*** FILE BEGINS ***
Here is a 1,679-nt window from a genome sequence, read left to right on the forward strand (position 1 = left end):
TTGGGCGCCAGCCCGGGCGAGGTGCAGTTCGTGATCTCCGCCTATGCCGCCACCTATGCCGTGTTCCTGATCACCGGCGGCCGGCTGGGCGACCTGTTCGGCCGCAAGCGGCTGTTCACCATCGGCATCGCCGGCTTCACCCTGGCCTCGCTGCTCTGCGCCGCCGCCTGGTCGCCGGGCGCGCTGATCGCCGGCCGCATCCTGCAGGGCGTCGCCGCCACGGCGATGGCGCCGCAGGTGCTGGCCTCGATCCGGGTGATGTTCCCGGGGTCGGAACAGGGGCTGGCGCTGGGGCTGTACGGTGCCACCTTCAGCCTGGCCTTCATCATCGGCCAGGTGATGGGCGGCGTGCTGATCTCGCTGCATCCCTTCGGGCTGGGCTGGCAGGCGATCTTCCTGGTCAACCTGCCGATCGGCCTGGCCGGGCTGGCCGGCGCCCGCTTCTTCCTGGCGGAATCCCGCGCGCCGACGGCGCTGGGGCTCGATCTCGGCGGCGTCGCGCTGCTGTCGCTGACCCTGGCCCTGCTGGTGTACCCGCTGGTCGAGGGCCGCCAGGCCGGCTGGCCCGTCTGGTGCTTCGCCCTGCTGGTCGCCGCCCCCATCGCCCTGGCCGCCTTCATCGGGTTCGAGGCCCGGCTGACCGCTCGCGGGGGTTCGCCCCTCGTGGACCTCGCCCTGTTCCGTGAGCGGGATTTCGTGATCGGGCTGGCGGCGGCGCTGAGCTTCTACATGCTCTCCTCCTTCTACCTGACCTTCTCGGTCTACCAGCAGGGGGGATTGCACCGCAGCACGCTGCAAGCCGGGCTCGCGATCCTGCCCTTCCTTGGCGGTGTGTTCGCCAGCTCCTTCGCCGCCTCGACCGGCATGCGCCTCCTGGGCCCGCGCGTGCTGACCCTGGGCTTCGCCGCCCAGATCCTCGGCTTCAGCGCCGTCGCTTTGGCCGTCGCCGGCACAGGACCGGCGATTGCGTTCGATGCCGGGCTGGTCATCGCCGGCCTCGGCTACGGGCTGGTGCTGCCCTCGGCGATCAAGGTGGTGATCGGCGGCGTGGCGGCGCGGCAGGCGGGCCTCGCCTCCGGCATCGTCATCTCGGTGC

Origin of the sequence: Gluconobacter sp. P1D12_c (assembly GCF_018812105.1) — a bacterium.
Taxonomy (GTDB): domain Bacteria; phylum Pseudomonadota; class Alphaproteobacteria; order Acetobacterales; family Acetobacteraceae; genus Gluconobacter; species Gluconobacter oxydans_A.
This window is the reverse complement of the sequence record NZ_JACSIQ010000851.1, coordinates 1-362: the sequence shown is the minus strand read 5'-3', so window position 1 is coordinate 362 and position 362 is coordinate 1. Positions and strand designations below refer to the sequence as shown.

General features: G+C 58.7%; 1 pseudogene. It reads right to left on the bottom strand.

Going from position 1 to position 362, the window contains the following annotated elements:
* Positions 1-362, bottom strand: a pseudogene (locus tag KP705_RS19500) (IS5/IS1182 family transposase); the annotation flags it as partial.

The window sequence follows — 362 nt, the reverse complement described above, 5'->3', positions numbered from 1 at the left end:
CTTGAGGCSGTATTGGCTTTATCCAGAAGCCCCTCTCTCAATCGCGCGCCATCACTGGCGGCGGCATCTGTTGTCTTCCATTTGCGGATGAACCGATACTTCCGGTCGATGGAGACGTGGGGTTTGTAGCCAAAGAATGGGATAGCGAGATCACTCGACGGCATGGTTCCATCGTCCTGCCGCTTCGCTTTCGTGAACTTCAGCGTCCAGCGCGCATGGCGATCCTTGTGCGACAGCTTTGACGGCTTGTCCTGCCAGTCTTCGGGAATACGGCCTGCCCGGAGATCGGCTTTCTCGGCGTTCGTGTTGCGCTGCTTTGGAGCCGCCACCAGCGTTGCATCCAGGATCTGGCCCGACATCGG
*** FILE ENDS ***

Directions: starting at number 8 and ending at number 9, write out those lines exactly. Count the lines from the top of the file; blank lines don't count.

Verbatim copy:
* Positions 1-362, bottom strand: a pseudogene (locus tag KP705_RS19500) (IS5/IS1182 family transposase); the annotation flags it as partial.

The window sequence follows — 362 nt, the reverse complement described above, 5'->3', positions numbered from 1 at the left end: